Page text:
Move over Patrick Bateman, Péter Isza has the hottest business card in the room now.
Isza, the founder of a Hungarian company called MobilECG, recently released the above video on his YouTube channel, which showcases a business card that provides a readout of its holder’s heart rate. So now you can know for certain whether or not your acquaintance is really “excited to meet you.”
The card is an example of MobilECG’s handheld holter technology, portable devices that continuously record of electrical activity of the heart. MobileECG’s website states that its team has decided to tackle mobile holters in particular because it was “Fed up with the unreasonably high price, cumbersome design, and dishonest distribution practices of clinical ECG machines.”
According to Isza, the card itself costs about 25 euros (or a little over 27 dollars), and, unfortunately, is not currently available for purchase by regular consumers. Isza says that his team made them specifically to give to investors, although with all of the positive feedback he’s received, he says that they may reconsider making it a normal retail product.
It should be noted that while the MobilECG card does give a real readout of its holder’s heart rate, it cannot be considered a genuine medical diagnostic device. Isza stresses this point. He does say that he and his team are working on a medically valid mobile diagnostic holter, which will eventually give doctors “frequent, reliable high-quality records” for their patients, as well as the ability to have ECG records analyzed by medical professionals over the internet. MobilECG’s tech is also open source, so anybody who wants to build off their software or hardware has that option.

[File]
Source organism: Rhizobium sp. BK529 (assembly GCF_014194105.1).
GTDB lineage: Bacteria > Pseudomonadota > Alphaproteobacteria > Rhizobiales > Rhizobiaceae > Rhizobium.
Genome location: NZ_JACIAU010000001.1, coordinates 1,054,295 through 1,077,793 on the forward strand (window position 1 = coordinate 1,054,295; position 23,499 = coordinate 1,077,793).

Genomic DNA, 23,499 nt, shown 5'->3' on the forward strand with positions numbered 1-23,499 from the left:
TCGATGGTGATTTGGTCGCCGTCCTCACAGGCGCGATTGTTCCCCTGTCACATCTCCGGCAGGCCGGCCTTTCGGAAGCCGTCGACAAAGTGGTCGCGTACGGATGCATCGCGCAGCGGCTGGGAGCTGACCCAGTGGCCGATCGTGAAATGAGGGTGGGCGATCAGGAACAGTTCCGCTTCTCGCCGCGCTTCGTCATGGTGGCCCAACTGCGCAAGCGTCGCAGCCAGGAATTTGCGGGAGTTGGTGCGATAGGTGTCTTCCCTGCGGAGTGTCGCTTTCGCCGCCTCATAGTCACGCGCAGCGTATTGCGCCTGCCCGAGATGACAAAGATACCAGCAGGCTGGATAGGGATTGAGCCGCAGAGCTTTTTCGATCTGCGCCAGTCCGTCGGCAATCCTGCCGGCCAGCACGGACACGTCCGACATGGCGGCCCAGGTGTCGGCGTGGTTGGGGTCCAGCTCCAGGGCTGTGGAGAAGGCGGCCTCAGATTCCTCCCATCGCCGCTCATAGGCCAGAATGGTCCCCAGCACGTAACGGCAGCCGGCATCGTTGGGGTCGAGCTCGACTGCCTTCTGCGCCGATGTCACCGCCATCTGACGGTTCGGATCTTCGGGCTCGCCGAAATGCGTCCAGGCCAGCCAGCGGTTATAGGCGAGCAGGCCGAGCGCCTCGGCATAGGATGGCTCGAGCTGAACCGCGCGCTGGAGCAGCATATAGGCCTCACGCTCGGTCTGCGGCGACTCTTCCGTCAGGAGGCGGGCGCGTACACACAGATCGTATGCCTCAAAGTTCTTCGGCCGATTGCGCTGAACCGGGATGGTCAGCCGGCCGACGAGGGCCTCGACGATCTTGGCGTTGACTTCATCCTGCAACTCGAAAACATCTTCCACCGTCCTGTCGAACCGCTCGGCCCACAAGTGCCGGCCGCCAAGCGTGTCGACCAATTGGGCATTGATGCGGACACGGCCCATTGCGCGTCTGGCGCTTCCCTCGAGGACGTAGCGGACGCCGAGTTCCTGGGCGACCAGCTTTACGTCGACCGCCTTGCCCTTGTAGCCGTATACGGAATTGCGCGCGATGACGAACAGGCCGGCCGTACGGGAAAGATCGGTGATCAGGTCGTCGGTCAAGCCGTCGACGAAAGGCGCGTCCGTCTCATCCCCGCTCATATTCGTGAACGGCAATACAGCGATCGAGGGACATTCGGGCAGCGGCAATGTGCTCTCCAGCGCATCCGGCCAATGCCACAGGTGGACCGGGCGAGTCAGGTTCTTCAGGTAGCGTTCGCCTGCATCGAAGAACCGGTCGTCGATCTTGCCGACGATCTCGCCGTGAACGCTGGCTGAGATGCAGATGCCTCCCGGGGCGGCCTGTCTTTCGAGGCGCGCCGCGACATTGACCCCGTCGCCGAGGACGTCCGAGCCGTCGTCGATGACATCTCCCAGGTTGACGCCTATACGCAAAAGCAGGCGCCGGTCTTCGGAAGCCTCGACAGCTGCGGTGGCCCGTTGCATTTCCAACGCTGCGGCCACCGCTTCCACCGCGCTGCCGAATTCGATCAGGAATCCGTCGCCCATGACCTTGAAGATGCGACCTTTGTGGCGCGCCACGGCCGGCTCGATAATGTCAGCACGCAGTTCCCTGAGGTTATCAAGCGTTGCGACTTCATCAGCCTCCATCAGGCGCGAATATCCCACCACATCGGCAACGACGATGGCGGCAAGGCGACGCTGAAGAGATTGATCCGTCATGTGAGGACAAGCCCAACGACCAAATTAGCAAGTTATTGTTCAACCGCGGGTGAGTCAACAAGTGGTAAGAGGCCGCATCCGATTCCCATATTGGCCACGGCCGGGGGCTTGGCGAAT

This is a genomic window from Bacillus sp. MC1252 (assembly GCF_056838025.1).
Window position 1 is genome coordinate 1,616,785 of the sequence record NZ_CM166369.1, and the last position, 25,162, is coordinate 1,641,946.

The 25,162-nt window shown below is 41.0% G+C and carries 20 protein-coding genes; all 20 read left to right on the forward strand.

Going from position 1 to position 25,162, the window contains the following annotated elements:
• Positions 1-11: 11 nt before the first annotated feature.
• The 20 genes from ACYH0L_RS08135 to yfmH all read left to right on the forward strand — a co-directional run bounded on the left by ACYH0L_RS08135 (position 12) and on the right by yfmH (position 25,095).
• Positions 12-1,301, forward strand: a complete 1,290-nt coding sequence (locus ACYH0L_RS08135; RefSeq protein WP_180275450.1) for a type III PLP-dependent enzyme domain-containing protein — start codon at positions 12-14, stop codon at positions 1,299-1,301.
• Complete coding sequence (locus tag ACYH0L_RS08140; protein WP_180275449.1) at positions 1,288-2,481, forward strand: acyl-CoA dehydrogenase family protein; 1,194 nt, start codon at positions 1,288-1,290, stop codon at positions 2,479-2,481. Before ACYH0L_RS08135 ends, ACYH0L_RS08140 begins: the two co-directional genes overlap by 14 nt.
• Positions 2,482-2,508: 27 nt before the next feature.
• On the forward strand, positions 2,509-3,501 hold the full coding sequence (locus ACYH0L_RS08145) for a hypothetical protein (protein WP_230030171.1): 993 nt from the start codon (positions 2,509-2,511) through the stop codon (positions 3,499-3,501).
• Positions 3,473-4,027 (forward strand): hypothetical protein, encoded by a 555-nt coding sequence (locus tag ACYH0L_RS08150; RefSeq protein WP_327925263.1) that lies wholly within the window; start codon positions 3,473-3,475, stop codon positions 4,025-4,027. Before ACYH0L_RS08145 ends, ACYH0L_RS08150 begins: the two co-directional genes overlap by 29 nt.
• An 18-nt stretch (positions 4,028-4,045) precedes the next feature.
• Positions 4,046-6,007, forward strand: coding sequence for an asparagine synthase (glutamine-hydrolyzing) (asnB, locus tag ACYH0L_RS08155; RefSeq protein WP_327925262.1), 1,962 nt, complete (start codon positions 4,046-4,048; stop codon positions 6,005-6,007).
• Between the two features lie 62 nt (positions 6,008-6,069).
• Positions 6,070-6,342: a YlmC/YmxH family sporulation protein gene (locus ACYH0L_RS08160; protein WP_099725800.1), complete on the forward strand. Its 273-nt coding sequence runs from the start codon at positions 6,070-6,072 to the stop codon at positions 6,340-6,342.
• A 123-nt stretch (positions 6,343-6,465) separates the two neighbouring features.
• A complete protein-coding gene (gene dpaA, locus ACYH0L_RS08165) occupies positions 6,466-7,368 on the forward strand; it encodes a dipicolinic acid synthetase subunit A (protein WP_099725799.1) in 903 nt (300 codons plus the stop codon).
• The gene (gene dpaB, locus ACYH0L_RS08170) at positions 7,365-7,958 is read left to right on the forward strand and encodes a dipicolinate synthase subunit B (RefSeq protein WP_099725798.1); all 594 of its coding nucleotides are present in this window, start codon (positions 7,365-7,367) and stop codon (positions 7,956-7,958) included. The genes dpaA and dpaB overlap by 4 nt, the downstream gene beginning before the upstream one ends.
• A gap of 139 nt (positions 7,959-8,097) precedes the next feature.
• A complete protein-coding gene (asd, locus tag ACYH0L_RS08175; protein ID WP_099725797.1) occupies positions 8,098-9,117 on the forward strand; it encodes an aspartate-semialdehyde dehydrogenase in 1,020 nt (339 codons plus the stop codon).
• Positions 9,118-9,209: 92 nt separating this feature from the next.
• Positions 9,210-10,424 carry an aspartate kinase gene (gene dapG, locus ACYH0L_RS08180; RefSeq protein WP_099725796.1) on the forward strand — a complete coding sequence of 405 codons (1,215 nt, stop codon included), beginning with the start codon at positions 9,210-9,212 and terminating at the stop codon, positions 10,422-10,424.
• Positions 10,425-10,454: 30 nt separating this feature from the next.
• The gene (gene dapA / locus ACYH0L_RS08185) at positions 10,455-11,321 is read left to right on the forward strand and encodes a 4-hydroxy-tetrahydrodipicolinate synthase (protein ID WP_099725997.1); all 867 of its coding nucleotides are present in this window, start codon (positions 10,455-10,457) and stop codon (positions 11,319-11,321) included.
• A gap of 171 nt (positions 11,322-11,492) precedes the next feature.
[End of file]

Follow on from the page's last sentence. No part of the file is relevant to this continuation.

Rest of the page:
Regardless of the card’s current diagnostic capabilities, the step toward making medical tech cheaper and handier is certainly in the right direction. Now if they could just make the ECG card with a “subtle off-white coloring” and a watermark, that would be… impressive.
What do you think about MobilECG’s ECG business card? Did it make your heart rate spike, or is this project flatlining? Let us know in the comments section below!
Images: Peter Isza